Local governments are coping with tight budgets
Editor’s note: The following is the fourth of a five-part series on government budgets and government spending that comprise the 2012 Keating Report. The topics we are covering include: federal budgets, state budgets, public-private partnerships, local government budget trends and government construction.
City officials are managing tough fiscal conditions with a variety of strategies, according to the latest “City Fiscal Conditions Survey,” issued last fall, by the Washington-based National League of Cities (NLC). The report, based on responses from city finance officers, reveals that general city revenues are continuing to fall, with a projected 2.3 percent decrease by the end of 2011. This is the fifth straight year of declines in revenue with probable further declines in 2012.
Cities are responding by cutting personnel (72 percent), delaying infrastructure projects (60 percent) and increasing service fees (41 percent). One in three (36 percent) cities report modifications to employee health care benefits. Fifty-seven percent of city finance officers who responded to the survey reported that their cities were less able to meet fiscal needs in 2011 than in 2010.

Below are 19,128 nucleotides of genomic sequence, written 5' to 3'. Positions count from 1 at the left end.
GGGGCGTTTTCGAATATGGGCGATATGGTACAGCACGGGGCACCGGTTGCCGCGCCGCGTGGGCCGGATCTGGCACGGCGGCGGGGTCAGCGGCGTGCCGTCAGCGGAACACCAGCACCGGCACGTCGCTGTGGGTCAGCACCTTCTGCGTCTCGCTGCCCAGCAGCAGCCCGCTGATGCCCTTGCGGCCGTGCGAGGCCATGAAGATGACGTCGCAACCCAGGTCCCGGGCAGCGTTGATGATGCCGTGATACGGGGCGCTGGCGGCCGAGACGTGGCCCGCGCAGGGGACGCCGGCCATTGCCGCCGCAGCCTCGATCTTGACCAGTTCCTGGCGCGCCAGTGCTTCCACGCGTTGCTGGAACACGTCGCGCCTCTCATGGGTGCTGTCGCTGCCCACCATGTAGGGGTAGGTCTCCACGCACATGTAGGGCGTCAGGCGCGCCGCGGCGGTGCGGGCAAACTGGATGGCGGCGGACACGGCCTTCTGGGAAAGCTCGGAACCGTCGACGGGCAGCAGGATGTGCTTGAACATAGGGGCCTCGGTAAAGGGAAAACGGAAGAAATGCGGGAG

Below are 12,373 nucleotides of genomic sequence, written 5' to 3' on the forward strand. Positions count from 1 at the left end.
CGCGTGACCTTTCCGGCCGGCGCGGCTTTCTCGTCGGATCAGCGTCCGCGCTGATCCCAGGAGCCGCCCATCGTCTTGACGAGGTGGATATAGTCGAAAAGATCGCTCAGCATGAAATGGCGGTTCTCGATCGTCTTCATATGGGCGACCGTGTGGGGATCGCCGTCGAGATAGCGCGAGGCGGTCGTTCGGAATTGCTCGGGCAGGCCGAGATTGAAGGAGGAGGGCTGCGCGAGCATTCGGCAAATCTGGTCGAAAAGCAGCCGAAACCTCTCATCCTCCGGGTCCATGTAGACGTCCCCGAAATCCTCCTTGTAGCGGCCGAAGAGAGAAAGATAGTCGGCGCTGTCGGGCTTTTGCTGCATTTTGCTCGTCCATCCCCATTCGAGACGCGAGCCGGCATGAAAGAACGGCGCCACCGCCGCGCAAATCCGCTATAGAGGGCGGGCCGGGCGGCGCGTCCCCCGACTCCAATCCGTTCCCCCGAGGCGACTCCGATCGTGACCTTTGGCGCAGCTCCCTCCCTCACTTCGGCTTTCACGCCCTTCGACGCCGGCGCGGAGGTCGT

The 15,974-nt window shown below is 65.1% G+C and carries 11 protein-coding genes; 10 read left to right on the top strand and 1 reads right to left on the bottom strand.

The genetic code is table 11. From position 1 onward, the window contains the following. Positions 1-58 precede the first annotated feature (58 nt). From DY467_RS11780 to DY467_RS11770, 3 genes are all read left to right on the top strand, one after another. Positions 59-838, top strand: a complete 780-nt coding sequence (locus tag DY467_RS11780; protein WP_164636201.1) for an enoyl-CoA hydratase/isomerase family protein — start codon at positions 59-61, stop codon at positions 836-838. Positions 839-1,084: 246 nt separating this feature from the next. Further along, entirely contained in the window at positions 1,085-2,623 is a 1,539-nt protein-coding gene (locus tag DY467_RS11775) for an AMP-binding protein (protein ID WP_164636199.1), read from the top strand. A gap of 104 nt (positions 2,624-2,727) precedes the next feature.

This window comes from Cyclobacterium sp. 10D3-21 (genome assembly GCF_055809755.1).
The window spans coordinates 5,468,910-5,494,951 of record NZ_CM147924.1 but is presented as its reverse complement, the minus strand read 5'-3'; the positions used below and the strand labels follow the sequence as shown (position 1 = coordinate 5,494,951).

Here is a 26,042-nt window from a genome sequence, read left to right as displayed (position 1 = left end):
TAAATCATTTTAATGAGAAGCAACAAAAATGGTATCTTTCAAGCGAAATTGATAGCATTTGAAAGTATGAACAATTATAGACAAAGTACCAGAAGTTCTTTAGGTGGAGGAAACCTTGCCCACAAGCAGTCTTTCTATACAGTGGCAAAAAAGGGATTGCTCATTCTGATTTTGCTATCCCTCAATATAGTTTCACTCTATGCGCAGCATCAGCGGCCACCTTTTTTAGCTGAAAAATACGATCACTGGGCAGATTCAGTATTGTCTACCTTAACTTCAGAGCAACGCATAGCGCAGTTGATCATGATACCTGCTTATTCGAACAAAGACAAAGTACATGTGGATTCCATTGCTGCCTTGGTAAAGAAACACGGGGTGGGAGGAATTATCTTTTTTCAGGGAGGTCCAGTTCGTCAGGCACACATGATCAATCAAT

“The cuts in personnel and the delaying of infrastructure projects are prudent and responsible actions by local officials,” says Donald Borut, executive director of NLC. “City officials are making difficult decisions and are working hard to find innovative solutions to reenergize their communities. But without more resources and more cooperation, the outlook will continue to be challenging.”
The 3,143 counties in the U.S. are scaling back or deferring spending to balance their budgets, according to a recent National Association of Counties (NACo) report, “Coping with the New Normal: An Economic Status Survey of Counties.” A total of 233 counties, representing 38 states, responded to the survey.
In the survey, 51 percent of counties reported that declining revenues from the state and federal government was the No. 1 contributor to their county’s budget shortfalls. Counties are using rainy day funds, imposing hiring freezes and freezing pay, and adjusting staffing levels to address their current shortfalls. Counties, according to the report, are delaying purchases, repairs and capital investments, as well. More than half of the responding counties (52 percent) have instituted salary and/or pay freezes, and 50 percent have used their rainy day funds to pay current bills.
About 44 percent of responding counties have delayed purchases and repairs to county equipment and facilities. Meanwhile, about half (49 percent) of responding counties report that cities have contracted with them to perform some services, such as law enforcement and tax billing. The full report (in a PDF) is available on the NACo website at www.naco.org. The Washington-based NACo represents county governments in the U.S.